Remember Stuxnet? Back in 2010, a new bit of malevolent software attacked multiple systems required to access and control industrial equipment being used in Iran’s nuclear program. The details of this malware remain fuzzy, but, as a recent story from the MIT Technology Review reports, Stuxnet is widely believed to be the work of the United States and Israeli governments. That makes Stuxnet particularly important: As the Technology Review story says, Stuxnet is among the most visible signs of a new kind of warfare: government-controlled malware developed to attack the computers and security systems of other countries. Like it or not, it appears that the United States is at the cutting edge of this phenomenon.
A more dangerous Internet?
What is the long-term impact of malware weapons? The Technology Review story fears that governments, by investing so much research and dollars into creating these virtual weapons, is generating an ever-more dangerous Internet. And yes it appears these fears are justified. Since Stuxnet was unleashed in 2010, it’s clear that governments have invested a lot more money developing malware weapons. No one knows, in reality, how frequently such weapons have already been deployed. It’s almost certain many of these weapons have already been unleashed without the public’s knowledge.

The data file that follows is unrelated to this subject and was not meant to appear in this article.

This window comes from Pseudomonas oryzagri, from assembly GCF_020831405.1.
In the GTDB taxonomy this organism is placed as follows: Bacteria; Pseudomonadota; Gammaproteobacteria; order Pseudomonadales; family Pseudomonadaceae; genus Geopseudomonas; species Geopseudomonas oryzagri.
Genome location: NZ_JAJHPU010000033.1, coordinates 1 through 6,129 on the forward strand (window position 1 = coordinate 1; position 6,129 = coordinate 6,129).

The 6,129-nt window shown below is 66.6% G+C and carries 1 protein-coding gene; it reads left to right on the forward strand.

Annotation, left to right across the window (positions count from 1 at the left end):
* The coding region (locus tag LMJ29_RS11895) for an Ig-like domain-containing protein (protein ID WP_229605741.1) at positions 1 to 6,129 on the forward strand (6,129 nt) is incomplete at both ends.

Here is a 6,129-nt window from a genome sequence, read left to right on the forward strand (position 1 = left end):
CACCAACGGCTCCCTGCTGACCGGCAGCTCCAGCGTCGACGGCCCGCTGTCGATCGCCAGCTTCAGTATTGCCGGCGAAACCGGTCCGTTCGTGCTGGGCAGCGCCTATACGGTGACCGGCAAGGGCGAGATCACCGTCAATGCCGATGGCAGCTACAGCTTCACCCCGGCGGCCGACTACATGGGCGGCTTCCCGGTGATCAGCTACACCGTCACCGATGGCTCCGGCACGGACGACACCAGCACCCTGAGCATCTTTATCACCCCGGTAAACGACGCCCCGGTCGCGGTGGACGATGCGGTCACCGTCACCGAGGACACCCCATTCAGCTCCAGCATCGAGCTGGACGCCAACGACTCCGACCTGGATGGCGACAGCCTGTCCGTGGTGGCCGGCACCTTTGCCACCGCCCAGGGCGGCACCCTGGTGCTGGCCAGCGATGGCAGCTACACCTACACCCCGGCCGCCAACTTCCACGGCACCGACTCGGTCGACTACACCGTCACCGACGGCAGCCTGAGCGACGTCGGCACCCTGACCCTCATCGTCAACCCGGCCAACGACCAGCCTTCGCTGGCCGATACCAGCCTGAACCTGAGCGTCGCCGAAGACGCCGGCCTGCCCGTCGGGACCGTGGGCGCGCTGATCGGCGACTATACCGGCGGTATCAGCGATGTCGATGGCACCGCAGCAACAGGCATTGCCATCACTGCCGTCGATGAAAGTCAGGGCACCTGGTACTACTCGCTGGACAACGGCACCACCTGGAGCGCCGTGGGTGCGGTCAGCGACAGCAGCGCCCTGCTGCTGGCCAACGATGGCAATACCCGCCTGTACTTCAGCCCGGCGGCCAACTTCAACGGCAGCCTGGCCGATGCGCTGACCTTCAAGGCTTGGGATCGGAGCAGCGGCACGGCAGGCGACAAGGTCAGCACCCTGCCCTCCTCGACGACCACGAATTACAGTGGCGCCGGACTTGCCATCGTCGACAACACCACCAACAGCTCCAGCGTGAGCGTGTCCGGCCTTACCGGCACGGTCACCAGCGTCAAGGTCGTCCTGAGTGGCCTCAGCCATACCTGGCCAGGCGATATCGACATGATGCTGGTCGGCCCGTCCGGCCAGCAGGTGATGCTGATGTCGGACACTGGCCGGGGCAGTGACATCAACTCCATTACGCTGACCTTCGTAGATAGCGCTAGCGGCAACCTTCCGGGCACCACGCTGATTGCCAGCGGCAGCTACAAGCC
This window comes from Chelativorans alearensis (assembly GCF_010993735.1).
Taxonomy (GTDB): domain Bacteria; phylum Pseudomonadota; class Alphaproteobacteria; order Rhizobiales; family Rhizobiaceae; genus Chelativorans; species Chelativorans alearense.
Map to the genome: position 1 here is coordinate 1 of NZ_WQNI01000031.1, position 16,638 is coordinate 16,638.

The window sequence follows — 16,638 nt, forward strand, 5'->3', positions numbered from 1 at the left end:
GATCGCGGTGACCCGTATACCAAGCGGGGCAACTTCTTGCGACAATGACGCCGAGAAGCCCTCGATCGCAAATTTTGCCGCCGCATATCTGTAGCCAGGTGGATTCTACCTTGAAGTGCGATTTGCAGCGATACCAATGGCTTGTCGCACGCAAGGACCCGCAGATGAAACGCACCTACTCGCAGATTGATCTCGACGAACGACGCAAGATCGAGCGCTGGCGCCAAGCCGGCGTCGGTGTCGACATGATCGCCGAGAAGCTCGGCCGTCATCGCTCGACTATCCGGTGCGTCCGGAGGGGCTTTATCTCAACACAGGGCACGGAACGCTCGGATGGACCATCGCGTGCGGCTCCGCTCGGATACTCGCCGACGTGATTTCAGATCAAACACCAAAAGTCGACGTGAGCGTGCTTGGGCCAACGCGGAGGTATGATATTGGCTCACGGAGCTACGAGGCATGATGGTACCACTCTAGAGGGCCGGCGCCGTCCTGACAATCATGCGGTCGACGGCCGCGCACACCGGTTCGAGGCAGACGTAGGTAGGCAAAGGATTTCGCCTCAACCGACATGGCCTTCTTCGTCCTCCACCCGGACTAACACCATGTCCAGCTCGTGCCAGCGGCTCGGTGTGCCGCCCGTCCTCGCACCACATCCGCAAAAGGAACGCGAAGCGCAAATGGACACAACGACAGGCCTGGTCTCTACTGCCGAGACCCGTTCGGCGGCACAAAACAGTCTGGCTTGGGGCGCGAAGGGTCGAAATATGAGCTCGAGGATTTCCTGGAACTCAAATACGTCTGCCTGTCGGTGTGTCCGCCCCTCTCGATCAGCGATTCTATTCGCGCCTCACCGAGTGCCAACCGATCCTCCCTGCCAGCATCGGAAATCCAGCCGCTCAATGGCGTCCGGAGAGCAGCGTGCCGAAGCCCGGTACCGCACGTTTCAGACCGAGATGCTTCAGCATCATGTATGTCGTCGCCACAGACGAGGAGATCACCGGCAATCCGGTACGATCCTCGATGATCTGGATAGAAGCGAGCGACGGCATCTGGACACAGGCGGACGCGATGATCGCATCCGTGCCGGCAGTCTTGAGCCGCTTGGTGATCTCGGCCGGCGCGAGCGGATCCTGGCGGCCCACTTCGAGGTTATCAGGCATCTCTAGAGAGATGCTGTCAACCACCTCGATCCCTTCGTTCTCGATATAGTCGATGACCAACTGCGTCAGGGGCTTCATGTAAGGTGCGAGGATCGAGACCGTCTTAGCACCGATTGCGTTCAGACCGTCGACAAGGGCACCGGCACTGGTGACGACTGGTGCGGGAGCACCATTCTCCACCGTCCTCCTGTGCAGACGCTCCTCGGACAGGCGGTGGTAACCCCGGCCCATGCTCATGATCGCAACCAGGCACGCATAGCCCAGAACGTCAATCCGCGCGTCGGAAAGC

Watch your smartphone
Don’t believe that you can avoid malware weapons by doing most of your computing on tablets, smartphones and other mobile devices. The truth is, governments are particularly keen on targeting these mobile devices. First, progressively more people are doing the majority of their computing on these mobile devices. Secondly, mobile devices are particularly susceptible to malware because their operating systems are updated so rarely. The Technology Review story points to Apple, which only updates its iPhone operating system a couple of times per year. That represents a golden opportunity for governments to infect the smartphones of suspects with spyware.
An age-old threat?
The Technology Review story ends on a somber note. Maybe, it suggests, these malware weapons aren’t so extraordinary. Countries around the world routinely create new weapons. Malware exploits might be the latest version of an arms race. However, consumers might be caught in the crossfire of a Web that’s suddenly become considerably more dangerous.